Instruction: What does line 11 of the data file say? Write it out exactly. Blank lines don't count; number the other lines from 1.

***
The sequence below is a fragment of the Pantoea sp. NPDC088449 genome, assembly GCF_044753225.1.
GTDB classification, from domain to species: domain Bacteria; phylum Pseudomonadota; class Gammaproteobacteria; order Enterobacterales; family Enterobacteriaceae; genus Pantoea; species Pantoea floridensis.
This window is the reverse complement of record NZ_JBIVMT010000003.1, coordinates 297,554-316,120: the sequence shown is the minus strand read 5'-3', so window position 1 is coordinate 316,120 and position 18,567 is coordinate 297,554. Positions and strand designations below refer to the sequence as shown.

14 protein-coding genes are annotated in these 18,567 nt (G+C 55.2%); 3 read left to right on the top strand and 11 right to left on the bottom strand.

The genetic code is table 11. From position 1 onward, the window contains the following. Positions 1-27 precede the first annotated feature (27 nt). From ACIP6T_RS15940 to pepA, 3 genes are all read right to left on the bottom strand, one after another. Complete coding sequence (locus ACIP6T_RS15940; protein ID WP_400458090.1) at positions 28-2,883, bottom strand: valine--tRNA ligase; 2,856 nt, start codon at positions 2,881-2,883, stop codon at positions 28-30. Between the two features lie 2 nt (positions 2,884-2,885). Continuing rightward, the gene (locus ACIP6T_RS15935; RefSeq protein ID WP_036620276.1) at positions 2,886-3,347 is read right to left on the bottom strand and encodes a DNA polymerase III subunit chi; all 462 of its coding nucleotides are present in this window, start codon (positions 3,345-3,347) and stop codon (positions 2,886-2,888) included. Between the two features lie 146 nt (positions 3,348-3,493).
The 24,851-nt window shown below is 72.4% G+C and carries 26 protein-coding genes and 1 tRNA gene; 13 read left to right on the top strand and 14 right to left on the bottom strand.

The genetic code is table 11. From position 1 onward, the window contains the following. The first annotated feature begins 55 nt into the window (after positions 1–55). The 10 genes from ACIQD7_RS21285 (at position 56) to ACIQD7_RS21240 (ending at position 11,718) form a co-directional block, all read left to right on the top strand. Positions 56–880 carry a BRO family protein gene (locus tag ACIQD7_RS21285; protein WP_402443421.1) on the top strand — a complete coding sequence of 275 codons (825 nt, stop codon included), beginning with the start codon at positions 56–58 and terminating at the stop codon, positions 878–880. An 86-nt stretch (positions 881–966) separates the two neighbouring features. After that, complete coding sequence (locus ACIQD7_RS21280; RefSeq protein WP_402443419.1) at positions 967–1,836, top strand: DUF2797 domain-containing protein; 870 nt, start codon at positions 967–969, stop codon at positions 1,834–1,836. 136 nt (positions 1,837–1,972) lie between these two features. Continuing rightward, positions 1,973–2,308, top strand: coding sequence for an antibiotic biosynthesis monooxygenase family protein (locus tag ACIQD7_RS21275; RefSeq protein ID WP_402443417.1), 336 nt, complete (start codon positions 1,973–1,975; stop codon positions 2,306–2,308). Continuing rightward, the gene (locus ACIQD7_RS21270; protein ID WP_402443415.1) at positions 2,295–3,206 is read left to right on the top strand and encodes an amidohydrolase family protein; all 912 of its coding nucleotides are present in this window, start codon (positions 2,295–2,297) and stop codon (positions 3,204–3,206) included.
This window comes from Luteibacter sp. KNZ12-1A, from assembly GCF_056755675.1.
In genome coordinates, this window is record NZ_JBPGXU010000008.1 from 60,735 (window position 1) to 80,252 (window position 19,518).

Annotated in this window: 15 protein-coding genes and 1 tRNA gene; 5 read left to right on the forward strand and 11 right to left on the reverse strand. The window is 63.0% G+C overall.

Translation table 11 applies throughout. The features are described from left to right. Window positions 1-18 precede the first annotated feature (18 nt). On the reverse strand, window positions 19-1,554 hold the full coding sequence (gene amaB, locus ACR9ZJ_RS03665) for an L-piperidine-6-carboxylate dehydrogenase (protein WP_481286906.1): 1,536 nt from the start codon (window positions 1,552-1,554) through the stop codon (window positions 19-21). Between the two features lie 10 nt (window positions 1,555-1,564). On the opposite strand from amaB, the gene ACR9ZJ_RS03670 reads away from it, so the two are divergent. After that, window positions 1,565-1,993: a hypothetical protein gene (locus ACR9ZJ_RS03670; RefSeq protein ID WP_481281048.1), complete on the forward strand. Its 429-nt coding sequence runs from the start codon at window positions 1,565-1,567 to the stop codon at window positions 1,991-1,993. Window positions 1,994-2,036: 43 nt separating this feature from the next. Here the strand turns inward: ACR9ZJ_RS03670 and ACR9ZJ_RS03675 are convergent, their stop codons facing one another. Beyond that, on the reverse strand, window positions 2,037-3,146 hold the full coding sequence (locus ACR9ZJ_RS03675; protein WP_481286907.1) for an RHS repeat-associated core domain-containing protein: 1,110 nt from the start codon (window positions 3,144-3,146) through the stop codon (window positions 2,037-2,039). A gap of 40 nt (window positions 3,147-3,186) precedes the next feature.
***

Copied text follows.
Translation table 11 applies throughout. The features are described from left to right. Window positions 1-18 precede the first annotated feature (18 nt). On the reverse strand, window positions 19-1,554 hold the full coding sequence (gene amaB, locus ACR9ZJ_RS03665) for an L-piperidine-6-carboxylate dehydrogenase (protein WP_481286906.1): 1,536 nt from the start codon (window positions 1,552-1,554) through the stop codon (window positions 19-21). Between the two features lie 10 nt (window positions 1,555-1,564). On the opposite strand from amaB, the gene ACR9ZJ_RS03670 reads away from it, so the two are divergent. After that, window positions 1,565-1,993: a hypothetical protein gene (locus ACR9ZJ_RS03670; RefSeq protein ID WP_481281048.1), complete on the forward strand. Its 429-nt coding sequence runs from the start codon at window positions 1,565-1,567 to the stop codon at window positions 1,991-1,993. Window positions 1,994-2,036: 43 nt separating this feature from the next. Here the strand turns inward: ACR9ZJ_RS03670 and ACR9ZJ_RS03675 are convergent, their stop codons facing one another. Beyond that, on the reverse strand, window positions 2,037-3,146 hold the full coding sequence (locus ACR9ZJ_RS03675; protein WP_481286907.1) for an RHS repeat-associated core domain-containing protein: 1,110 nt from the start codon (window positions 3,144-3,146) through the stop codon (window positions 2,037-2,039). A gap of 40 nt (window positions 3,147-3,186) precedes the next feature.